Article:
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The daily Tar Heel. (Chapel Hill, N.C.) 1946-current, January 11, 1952, Page 1, Image 1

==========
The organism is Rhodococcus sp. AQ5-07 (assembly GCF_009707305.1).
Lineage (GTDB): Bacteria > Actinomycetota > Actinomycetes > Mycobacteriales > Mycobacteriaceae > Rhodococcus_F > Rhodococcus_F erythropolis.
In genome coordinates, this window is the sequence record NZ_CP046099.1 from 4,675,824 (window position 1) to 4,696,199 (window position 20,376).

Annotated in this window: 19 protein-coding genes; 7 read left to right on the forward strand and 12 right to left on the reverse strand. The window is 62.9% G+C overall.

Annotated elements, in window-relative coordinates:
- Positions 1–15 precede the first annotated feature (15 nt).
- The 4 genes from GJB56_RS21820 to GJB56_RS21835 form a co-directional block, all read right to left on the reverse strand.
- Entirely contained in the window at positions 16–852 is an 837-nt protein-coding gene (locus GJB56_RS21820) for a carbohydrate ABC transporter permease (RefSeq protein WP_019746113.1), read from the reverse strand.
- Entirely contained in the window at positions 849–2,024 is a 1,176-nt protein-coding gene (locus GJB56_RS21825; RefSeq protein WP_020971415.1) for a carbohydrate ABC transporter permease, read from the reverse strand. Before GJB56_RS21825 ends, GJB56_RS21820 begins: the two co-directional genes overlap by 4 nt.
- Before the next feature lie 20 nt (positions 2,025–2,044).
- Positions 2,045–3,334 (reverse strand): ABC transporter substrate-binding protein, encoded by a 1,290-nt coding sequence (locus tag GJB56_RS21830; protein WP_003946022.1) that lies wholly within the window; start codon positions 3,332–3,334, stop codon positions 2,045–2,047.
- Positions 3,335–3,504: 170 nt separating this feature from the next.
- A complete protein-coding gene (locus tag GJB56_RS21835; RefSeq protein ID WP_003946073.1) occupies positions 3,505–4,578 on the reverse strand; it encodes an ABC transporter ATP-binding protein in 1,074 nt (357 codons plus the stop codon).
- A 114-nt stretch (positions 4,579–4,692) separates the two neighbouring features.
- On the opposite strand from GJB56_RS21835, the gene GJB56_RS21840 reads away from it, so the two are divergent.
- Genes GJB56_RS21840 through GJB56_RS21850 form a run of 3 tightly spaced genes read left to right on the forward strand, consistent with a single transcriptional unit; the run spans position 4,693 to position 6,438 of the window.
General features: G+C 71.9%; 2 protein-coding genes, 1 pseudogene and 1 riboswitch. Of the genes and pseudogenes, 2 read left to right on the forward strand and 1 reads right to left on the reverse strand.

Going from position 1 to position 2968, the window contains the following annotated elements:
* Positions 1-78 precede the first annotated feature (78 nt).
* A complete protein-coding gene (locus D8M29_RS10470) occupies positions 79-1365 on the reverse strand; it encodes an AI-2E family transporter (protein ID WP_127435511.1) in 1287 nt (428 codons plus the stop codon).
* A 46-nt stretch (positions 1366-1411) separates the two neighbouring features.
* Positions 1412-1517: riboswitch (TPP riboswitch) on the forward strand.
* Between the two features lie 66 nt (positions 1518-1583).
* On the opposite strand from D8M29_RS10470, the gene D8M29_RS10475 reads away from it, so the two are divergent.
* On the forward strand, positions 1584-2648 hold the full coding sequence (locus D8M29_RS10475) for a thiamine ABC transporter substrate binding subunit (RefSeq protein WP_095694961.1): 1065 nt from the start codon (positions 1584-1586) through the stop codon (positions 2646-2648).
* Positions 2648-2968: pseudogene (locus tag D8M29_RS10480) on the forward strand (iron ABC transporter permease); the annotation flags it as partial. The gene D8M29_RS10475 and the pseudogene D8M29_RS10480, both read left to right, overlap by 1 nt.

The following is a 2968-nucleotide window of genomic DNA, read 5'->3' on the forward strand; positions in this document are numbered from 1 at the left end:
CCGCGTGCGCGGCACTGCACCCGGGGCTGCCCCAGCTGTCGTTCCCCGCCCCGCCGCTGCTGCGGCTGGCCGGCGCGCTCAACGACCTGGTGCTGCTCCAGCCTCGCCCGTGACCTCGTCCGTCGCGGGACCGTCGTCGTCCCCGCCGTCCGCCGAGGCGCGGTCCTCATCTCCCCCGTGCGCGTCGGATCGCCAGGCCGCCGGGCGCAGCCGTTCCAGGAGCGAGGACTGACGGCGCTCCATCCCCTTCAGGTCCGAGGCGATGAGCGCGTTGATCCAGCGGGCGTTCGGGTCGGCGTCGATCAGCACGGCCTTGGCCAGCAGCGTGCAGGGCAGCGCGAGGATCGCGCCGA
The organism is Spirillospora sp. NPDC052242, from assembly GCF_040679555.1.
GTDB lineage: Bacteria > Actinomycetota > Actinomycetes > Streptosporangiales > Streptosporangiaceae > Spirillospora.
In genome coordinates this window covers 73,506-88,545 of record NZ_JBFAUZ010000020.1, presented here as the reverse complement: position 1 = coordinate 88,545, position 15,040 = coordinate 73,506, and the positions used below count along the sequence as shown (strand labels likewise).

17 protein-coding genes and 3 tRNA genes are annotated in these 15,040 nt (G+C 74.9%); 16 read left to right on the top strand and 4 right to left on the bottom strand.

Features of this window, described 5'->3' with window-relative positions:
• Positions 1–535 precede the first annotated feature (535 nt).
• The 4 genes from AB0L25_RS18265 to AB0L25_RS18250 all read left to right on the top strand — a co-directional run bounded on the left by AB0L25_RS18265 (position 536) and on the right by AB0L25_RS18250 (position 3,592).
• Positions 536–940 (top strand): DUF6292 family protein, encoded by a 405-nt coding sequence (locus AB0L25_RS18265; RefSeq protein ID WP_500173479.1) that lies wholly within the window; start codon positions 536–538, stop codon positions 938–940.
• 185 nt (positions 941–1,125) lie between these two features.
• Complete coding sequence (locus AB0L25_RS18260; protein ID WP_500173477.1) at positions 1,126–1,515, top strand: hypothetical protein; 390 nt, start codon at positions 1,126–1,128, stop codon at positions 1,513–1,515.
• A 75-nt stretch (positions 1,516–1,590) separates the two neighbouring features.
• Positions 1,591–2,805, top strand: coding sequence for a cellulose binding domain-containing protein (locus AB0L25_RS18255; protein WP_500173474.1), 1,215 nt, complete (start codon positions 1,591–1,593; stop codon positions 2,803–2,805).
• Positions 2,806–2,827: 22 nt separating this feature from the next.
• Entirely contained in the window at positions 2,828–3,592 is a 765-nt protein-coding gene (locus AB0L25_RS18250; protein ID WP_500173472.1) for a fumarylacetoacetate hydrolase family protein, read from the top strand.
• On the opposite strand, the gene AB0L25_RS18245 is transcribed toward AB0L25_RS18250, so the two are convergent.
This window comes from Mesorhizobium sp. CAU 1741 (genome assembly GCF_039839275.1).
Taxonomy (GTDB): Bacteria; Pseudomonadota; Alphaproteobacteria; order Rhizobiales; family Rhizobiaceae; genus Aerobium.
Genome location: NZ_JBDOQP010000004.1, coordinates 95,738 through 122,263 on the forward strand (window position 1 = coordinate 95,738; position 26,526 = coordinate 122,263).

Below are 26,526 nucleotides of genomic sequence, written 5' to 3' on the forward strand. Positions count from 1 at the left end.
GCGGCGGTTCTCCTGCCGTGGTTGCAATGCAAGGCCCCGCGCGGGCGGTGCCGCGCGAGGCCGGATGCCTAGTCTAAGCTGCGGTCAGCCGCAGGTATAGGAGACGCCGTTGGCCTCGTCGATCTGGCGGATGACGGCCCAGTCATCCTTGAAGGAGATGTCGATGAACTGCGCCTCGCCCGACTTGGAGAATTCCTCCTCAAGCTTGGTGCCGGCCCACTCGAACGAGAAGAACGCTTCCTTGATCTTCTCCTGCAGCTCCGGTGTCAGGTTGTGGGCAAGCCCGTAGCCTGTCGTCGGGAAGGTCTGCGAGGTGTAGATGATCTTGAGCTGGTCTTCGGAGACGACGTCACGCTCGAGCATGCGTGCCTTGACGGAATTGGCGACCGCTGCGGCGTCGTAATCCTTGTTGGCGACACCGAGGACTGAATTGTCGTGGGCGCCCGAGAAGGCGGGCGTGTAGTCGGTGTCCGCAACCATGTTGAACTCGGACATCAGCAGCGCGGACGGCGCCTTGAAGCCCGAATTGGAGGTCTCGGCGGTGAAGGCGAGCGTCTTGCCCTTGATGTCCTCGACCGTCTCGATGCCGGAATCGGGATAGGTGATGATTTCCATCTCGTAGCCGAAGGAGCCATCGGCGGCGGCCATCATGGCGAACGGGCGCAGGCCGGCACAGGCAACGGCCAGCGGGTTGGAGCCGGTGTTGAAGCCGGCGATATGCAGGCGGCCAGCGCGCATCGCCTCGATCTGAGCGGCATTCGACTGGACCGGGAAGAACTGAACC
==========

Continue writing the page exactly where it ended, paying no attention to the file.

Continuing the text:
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u I C LIBRARY r""if)f " i ii A I i-J Clf 1 If 1 f J m ill I ti ' .4 ifc wntfia,a fAHUAIX 2-31 VOLUME LX CHAPEL HILL. N. C. FRIDAY, JANUARY 11, 1952 NUMBER 72 . r t , 'q t t 'T! ' : rv iiii ii mil i j i 1 mi . . I V 'K b' ei auver urn Tentative, ens bziipiasiis Announcement of plans for a campus "Kef auver for President" club was termed "premature and inaccurate" by Hugh Wells yes- teraay. While admitting that he and others on campus had been dis cussing Senator Kef auver as a possible candidate for some time, Wells stated "We have discussed this in the light of our belief that Mr. Truman will not seek re-election for himself, and since he has not spoken his mind on the sub ject yet, I believe it is too early to make public pronouncements as to organized support for any other candidate .on the Democratic ticket." Connection of the group, which included "John Sanders, Jack Potts, some others on campus," and Wells, with Chapel Hill real tor Lloyd Gardner was denied, and Gardner's statements on their behalf regarding the matter were termed "unauthorized", by Wells, a third year law student. "We believe," he said, "that if Senator Kefauver should become a candidate, he would be in the real Democratic tradition as set out by Franklin Roosevelt and Woodrow Wilson." Wells emphasized, "I would like to point out in particular that we are not, as was suggested by Mr. Gardner's remarks, looking for a candidate with views simi lar to those of General Eisenhow er. The General is a Republican and talks like one when discuss ing politics." Students interested in the sub ject were invited to contact either Wells, Sanders, or Potts as to pos sible future actions. I?" Vela Montoya, Spanish Folk Returns For Memorial Hall Vela Montoya, Spanish dancer and singer of folk songs, will t Hubert Olive To Address Phi Society Former Judge Hubert T. Olive will speak to the. Philantropic Literary Society Tuesday night at the inauguration of Hamilton C. Horton as Phi Speaker and of other officers for the winter quar ter. Judge Olive, a graduate of Wake Forest, is a possible candi date for the gubernatorial seat in 1953. In 193&he became Superior Court judge, serving in that car pacity until-3 years ago when he retired to his home in Lexington to p ractice law. A i-eceiver of the "man of. the yeai" award given annually by tle Lexington Civitan Club, he is a former chairman of the State Bcatd of Elections and was State Commander of the American Le gion in 1934. In 1947 he was elected president of the Wake Forest College Alumni Associa tion, and is now rounding out his third term as president" of the Wake Forest College Board of Trustees. In July of 1949 he was named general chairman of the Wake Forest College new campus fund. Hamilton C. Horton, of Winston-Salem, will begin his second term as Phi Speaker. He held that position spring quarter last year. A Beta, Horton is a member of the University Party and of the Student Council. He succeeds Al House of Scotland Neck. Fred Crawford, speaker pro-tem from Stanford, who succeeds Bob Pace, will also be installed. Other officers are Dave Kerley, parli mentarian from Morganton, who succeeds Sol Cherry; Franz Ro berts, clerk from Hillsboro, suc ceeding Jim Fouts; Richard Yobst, i sergeant-at-arms. i return to Chapel Hill on Tuesday, January 22 at 8:30 p.m. to per- 4 y f . I . I I ' , . V I A War G reaTer jyuTies The cold war has thrust ne,w responsibilities on the press : to portray America abroad in the best possible, light and to demon strate conclusively to the rest 'of the world that America has some thing unique to 'offer a society of both freedom and plenty. This view was voiced here last night by John Scott, an editor of Time Magazinend former chief of several foreign news bureaus of Time, who is now on. a speak ing tour of colleges and universi ties throughout the country, Scott spoke, in Gerrard Hall un der the auspices of the Carolina Forum, non-partisan student or ganization, and the UNC Press Club. The new responsibilities of the American press, Scott said, "fall particularly on those publications like the Readers Digest, Time and Life which - publish foreign edi tions, on Hollywood with its im mense foreign audience, and on our radio, newcasters and pro gramming directors, both those working for our networks and those employed by the Voice of America in radio free Europe. "The coordination of these ef forts to show the world our best falls at least in part to govern Councils Cite Men's Council A total of six students were suspended by action of the Men's Council in fall quarter and pre sent decisions. One student was suspended for stealing a book at the Book X while three involved in cheating on a geology exam were sus pended indefinitely. Another stu- Singer-Dancer Show Jan. 22 form in Memorial Hall. Miss Montoya visited Chapel Hill in November and entertained in Graham Memorial lounge at a performance arranged especial ly for Spanish students. Her ap- pearance here this month is being sponsored by the Southeastern Hispanic Foundation, Inc., a non profit organization designed to further knowledge of Spain, Portugal and Latin America. She has been a guest artist with the Toronto Symphony Orchestra and has toured with her own s company- in Latin America. On January 17 and 18 she will appear with the "Okla homa Symphony Orchestra. She will give another performance at the Memorial Auditorium in;Ral-! eigh on January 24; according to Nicholson B. Adams, professor of Spanish, executive director of the foundation : h -' Miss Montoya has studied in Chicago and Hollywood under Jose Alvarez, teacher of Spanish dance, and also studied under Juan Martinez, teacher of the flamenco (gypsy) dance. All seats are reserved Tickets may be obtained at Ledbetter- i PickareVs , Murphy .Room ,302. or ' Post' Office boxit41.: ; ives press m h COTf mental agencies like the Psycho logical Strategy Board, the secre tary of which until last week was your president, Mr. Gordon Gray." v Scott said "I cannot emphasize enough the importance of the Psy chological Strategy Board in planning and coordinating Amer ica's cold war. Political warfare, an activity in which until recently the United States was completely inexperienced, is now being pursued vigorously and intelli gently by such able servants as General Walter Bedell Smith of the Central Intelligence Agency, and Brigadier General Robert Mc Clure of the Pentagon. "It is their duty to harry and harass the Kremlin and the Com munist leaders of the satellite na tions as they have sought for the past 30 odd years to harass the western nations through the Com intern, the Cominform and a host of front organizations. One of the most effective instruments to achieve this end is the press the written and the spoken word brought to the peoples of the ruble area through newspapers, magazines, radio broadcasts, leaf lets and plastic balloons." Scott said a second function in the cold war effort is the making (See COLD WAR, page 8) Recent Cases dent, charged with cheating on his geology final, was acquitted. Two men and two women were acquitted on English course cheating counts on grounds of lack of evidence. The cases were handled separately by the Men's and Women's Council. "I The Council suspended one man found guilty of cheating in a math final while it acquitted another after evidence showed that he had no knowledge that the former had been copying from his paper. In its January 3 meeting the council suspended one student who had plagiarised on" his Eng lish theme. In this case plagia rism and its consequences had been fully explained by his pro fessor prior to the violation, the council pointed out. In another Honor Code case, the student was acquitted. Student Council Rejecting an "unjust" convic tion claim the Student Council upheld a Men's council decision which ; suspended a student for copying material from a library book for an English theme. The studeni had turned the theme in as his own work. ' : An appeal was denied the stu dent, , a; freshman: because "the sentence determined ; by the .Men's Council was not ;un just or un usual," chairman j Larry Botto pointed out. "ThejjMen's council took intOi consideration past cases ' and established precedent in setting a sentence in this case. Monday the council will hear another appeal case from the Men's council. Vomen's Council Twenty-nine cases against stu dents were heard by the Women's Honor Council during the fall quarter.; ' ' , , Failure, tQpsignH out . of the (See COVNClL pij; 3) v Tinoe feroups y" PI BO b i ' ' i ? i t ii ' n k u i In a precedent breaking move here yesterday, Pi Kappa Alpha fraternity was granted permission to conduct a fund raising drive for the National Polio Foundation in the fringe areas of the campus. Sororities, fraternities and Vic tory Village will be solicited for contributions by members of the fraternity, next Wednesday, night," January 14, under authority granted them by the Campus Chest. It will mark the first instance of a charity drive's being con ducted on the campus since 1949 when the student legislature created the Campus Chest, a Community-Chest-type organiza tion which combines-all of the fund raising drives into one cam paign. Authorization was given for this particular drive ' because of the large amount of funds which have been spent by the polio founda tion in the Chapel Hill area in the past year. In addition, several employees and faculty members of the University have been af flicted by the disease in recent months, and at least one is still undergoing treatment, costing over $1,000 a month. . . Cited as a further consideration for permitting the drive to be held on the campus is the fact that the national March of Dimes has poured more money into North Carolina in recent, years than the (See POLIO, page 3) Legislature Hears Bowers In Address A program " to overcome 'stu- dent lethargy our greatest pro blem," and in turn promote student government was asked ' of the Legislature last night by President Henry Bowers in his state-of-the-campus message. The program's goal, now in its third phase, according to Bowers, For complete details of PreJ dent Bowers state-of-the-campus address and legislative ac tion, last, night, see Saturday's Daily Tar Heel. is a joint stiident-f acuity run University with the student's acting as junior partners to the Administration and faculty. The student president traced the origin of student government from its inception when the Honor System was created. This was the ' first phase, he said. Bowers said the second phase was the legislature 2nd student supervi sion of publications. ' He urged - the - solons to "try to evaluate student government in your own minds (and; when you see how necessary and bene-: ficial it is), then try to sell it to the students." He expressed the belief that this ; final goal - could , not be i reached without a rebirth of stu j dent interest in their government : and asked the legislature to work 4 i .Set SOLONSl vaae 5) i ! i ' 1 i i tit iiif